Berberine For Candida, SIBO, Diabetes…

Written by admin

May 14, 2021


Berberine is a phytochemical: it is an alkaloid found in many plants of the genus Berberis. There are more than 500 different species of plants of the genus Berberis, they are deciduous and evergreen shrubs found in Europe, North Africa, the Middle East and Asia.
The plants that are most used for their berberine are Berberis Vulgaris (barberry), Berberis Aristata and Hydrastis Canadensis (Goldenseal).

Berberine is mainly found in the roots, rhizomes, stems and bark of these plants and is used for its medicinal properties. Nowadays, the fruit is also used and could have similar properties.

Berberine has been used for millennia in Ayurvedic and Chinese medicines.

It is yellow in color. It is usually found as a supplement in the form of berberine HCL (hydrochloride).


Of all the varieties of Berberis, only the species Berberis Aristata can benefit from a health claim on the control of blood glucose levels authorized by the European Food Safety Authority (EFSA). However, although the other varieties are not officially recognized, they have been used for millennia and their clinical effect has been recognized by thousands of people.


This is one of the most interesting properties of berberine and a lot of studies have been done in this regard.

Berberine controls the level of glucose in the blood, it has an action on the metabolism of carbohydrates. Studies show that berberine can lower blood sugar and is used for people with prediabetes or type 2 diabetes. Studies have shown that berberine regulates blood sugar and lipid metabolism as effectively as Metformin. Some studies have been done over a period of 3 months and do not show any side effects.
For blood sugar control, berberine works very well together with other herbs like cinnamon, basil or fenugreek.

Sylimarin, the main component of milk thistle, also has anti-diabetic effects and allows berberine to be better absorbed. Milk thistle therefore increases the effects of berberine when taken together.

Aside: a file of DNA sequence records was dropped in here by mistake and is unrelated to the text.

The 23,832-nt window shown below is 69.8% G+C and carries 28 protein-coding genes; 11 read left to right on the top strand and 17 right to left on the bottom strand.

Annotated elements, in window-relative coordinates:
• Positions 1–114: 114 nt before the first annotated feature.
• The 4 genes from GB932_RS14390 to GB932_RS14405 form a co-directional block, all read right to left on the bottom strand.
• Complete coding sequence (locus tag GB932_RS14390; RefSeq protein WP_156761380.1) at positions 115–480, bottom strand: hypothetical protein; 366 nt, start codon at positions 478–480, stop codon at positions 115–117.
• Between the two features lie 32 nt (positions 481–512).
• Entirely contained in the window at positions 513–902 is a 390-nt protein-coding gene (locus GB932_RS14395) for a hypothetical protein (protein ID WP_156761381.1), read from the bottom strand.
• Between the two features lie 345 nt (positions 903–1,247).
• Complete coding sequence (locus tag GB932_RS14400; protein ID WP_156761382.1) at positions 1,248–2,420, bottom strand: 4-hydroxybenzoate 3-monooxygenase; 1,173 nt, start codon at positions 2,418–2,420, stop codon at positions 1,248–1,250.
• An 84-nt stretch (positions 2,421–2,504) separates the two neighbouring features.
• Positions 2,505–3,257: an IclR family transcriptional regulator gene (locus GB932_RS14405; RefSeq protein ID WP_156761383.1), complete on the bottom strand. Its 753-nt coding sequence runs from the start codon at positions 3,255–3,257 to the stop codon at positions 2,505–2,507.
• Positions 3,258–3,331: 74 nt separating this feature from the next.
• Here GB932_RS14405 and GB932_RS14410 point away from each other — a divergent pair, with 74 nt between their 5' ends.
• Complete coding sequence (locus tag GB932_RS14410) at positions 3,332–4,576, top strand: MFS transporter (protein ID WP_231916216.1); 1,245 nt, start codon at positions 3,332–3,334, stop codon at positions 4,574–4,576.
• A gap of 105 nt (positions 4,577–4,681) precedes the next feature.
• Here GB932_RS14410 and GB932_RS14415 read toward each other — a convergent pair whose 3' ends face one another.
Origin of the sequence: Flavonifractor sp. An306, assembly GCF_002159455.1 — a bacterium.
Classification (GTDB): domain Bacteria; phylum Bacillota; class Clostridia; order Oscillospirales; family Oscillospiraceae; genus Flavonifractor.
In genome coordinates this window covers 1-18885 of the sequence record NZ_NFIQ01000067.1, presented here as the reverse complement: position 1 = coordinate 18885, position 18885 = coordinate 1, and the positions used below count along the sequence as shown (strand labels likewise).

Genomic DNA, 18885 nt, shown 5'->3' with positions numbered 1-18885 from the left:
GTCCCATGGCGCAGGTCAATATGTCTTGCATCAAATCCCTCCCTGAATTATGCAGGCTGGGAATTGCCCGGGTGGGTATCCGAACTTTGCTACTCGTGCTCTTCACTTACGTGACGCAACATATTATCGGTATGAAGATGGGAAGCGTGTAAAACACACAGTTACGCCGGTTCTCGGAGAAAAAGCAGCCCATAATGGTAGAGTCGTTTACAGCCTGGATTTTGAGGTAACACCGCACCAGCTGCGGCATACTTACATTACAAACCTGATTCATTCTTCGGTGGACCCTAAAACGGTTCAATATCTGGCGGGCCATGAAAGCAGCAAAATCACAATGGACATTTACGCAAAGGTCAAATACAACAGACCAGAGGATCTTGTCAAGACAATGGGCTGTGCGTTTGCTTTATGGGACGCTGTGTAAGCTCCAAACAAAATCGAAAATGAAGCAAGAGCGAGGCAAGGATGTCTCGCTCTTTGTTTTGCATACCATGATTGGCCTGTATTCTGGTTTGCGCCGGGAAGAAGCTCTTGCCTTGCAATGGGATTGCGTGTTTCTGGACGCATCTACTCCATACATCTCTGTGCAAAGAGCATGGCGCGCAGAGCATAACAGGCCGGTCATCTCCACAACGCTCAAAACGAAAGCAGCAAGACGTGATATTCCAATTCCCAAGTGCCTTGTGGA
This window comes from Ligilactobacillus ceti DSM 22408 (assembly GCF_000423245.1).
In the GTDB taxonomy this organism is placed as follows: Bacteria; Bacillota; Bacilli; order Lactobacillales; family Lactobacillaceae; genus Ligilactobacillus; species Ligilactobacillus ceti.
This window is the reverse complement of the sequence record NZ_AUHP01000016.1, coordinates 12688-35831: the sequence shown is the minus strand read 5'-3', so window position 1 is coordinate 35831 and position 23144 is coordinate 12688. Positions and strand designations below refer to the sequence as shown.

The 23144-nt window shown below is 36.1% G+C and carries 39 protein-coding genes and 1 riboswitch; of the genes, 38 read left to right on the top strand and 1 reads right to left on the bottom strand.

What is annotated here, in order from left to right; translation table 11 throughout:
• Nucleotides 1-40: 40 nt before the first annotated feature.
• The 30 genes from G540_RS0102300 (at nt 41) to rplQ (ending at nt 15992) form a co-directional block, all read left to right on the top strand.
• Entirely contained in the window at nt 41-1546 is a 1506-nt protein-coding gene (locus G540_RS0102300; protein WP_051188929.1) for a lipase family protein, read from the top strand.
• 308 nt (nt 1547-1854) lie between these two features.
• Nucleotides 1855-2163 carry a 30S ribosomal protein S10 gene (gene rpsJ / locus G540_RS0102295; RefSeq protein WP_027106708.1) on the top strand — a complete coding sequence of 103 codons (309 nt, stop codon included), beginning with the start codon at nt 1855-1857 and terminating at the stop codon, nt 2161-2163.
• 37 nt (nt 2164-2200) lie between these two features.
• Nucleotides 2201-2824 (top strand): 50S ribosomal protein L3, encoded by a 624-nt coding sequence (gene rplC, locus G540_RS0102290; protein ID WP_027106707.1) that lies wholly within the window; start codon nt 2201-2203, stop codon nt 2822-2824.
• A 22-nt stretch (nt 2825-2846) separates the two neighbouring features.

Berberine maintains a normal cholesterol level: it has an action on lipid metabolism. It could replace statin drugs.


There are many studies looking at the antibacterial and antifungal properties of berberine.
It is a potent anti-fungal by contact. It is also anti-inflammatory (the anti-inflammatory mechanism is however unknown) and antibacterial.

Berberine has antifungal and anti biofilm properties on different strains of fungi including candida albicans. A study shows that berberine destroys candida albicans by degrading its membrane. Berberine also prevents the transition of Candida albicans from its non-pathogenic yeast form to its pathogenic filamentary form.

SIBO: Studies in rats have shown that a herbal treatment with berberine works better than the conventional antibiotic treatment rifaximin, with much less side effects.

Studies show that berberine improves gastrointestinal problems faster than antibiotics, thanks to its antibacterial and astringent properties.
It is effective against diarrhea caused by E.Coli, and does not cause side effects.

In India the berries of Berberis Nepalensis are used as a diuretic and for the treatment of dysentria.

It is usually taken orally, but it can also be used directly on the skin to treat skin infections, burns, eye infections, parasites or fungal infections of the skin.

A decoction of the bark is used as eye drops to treat inflammation caused by infections.